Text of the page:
Manuring The Soil

In the early days of our history, when the soil was new and rich, we

were not compelled to use large amounts of manures and fertilizers. Yet

our histories speak of an Indian named Squanto who came into one of the

New England colonies and showed the first settlers how, by putting a

fish in each hill of corn, they could obtain larger yields.

If people in those days, with new and fertile soils, could use manures

profitably, how much more ought we to use them in our time, when soils

have lost their virgin fertility, and when the plant food in the soil

has been exhausted by years and years of cropping!

To sell year after year all the produce grown on land is a sure way to

ruin it. If, for example, the richest land is planted every year in

corn, and no stable or farmyard manure or other fertilizer returned to

the soil, the land so treated will of course soon become too poor to

grow any crop. If, on the other hand, clover or alfalfa or corn or

cotton-seed meal is fed to stock, and the manure from the stock returned

to the soil, the land will be kept rich. Hence those farmers who do not

sell such raw products as cotton, corn, wheat, oats, and clover, but who

market articles made from these raw products, find it easier to keep

their land fertile. For illustration: if instead of selling hay, farmers

feed it to sheep and sell meat and wool; if instead of selling cotton

seed, they feed its meal to cows, and sell milk and butter; if instead

of selling stover, they feed it to beef cattle, they get a good price

for products and in addition have all the manure needed to keep their

land productive and increase its value each year.

1, clay subsoil; 2, same, with fertilizer; 3, same, with humus]

If we wish to keep up the fertility of our lands we should not allow

anything to be lost from our farms. All the manures, straw, roots,

stubble, healthy vines--in fact everything decomposable--should be

plowed under or used as a top-dressing. Especial care should be taken in

storing manure. It should be watchfully protected from sun and rain. If

a farmer has no shed under which to keep his manure, he should scatter

it on his fields as fast as it is made.

In left top pot, no plant food; in left bottom pot, plant food scanty;

in both right pots, all elements of plant food present]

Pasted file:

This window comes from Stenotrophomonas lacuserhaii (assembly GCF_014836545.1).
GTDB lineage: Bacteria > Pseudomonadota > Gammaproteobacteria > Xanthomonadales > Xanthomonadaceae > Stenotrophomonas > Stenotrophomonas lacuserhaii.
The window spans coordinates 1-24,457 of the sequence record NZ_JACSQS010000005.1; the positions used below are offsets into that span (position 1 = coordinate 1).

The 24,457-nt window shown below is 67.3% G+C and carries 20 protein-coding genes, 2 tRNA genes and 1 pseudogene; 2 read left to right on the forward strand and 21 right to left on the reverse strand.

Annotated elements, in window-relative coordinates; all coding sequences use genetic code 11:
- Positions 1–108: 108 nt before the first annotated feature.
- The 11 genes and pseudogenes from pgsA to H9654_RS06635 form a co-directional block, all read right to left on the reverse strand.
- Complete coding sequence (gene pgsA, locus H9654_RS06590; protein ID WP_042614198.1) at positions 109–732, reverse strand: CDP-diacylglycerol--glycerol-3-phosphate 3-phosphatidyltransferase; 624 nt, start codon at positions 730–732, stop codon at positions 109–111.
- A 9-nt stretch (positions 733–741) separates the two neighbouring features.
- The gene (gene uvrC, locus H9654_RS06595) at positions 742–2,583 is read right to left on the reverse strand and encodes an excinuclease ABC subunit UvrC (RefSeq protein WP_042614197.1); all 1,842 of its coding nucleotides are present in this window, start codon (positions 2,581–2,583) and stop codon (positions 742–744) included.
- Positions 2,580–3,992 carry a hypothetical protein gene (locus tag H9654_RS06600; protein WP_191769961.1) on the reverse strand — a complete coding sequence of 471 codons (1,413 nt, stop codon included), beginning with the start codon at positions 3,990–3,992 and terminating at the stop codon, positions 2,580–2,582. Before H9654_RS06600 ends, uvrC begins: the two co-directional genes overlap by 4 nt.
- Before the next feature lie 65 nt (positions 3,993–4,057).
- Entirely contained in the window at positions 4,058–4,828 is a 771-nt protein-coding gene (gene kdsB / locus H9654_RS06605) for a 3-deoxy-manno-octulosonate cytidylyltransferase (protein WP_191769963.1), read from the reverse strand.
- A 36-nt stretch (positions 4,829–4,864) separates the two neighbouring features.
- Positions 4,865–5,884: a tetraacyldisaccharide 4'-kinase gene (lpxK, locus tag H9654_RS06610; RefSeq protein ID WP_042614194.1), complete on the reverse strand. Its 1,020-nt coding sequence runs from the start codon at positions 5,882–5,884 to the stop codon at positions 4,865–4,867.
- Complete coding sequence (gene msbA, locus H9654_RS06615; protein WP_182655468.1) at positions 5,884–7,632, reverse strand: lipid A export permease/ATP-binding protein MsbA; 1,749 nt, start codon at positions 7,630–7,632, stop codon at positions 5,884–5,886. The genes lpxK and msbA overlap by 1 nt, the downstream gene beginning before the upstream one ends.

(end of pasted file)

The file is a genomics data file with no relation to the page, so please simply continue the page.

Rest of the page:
He should understand also that liquid manure is of more value than

solid, because that important plant food, nitrogen, is found almost

wholly in the liquid portion. Some of the phosphoric acid and

considerable amounts of the potash are also found in the liquid manure.

Hence economy requires that none of this escape either by leakage or by

fermentation. Sometimes one can detect the smell of ammonia in the

stable. This ammonia is formed by the decomposition of the liquid

manure, and its loss should be checked by sprinkling some floats, acid

phosphate, or muck over the stable floor.

Many farmers find it desirable to buy fertilizers to use with the manure

made on the farm. In this case it is helpful to understand the

composition, source, and availability of the various substances

composing commercial fertilizers. The three most valuable things in

commercial fertilizers are nitrogen, potash, and phosphoric acid.

The nitrogen is obtained from (1) nitrate of soda mined in Chile, (2)

ammonium sulphate, a by-product of the gas works, (3) dried blood and

other by-products of the slaughter-houses, and (4) cotton-seed meal.

Nitrate of soda is soluble in water and may therefore be washed away

before being used by plants. For this reason it should be applied in

small quantities and at intervals of a few weeks.

Potash is obtained in Germany, where it is found in several forms. It is

put on the market as muriate of potash, sulphate of potash, kainite,

which contains salt as an impurity, and in other impure forms. Potash is

found also in _unleached_ wood ashes.

Phosphoric acid is found in various rocks of Tennessee, Florida, and

South Carolina, and also to a large extent in bones. The rocks or bones

are usually treated with sulphuric acid. This treatment changes the

phosphoric acid into a form ready for plant use.

These three kinds of plant food are ordinarily all that we need to

supply. In some cases, however, lime has to be added. Besides being a

plant food itself, lime helps most soils by improving the structure of

the grains; by sweetening the soil, thereby aiding the little living

germs called _bacteria_; by hastening the decay of organic matter; and

by setting free the potash that is locked up in the soil.

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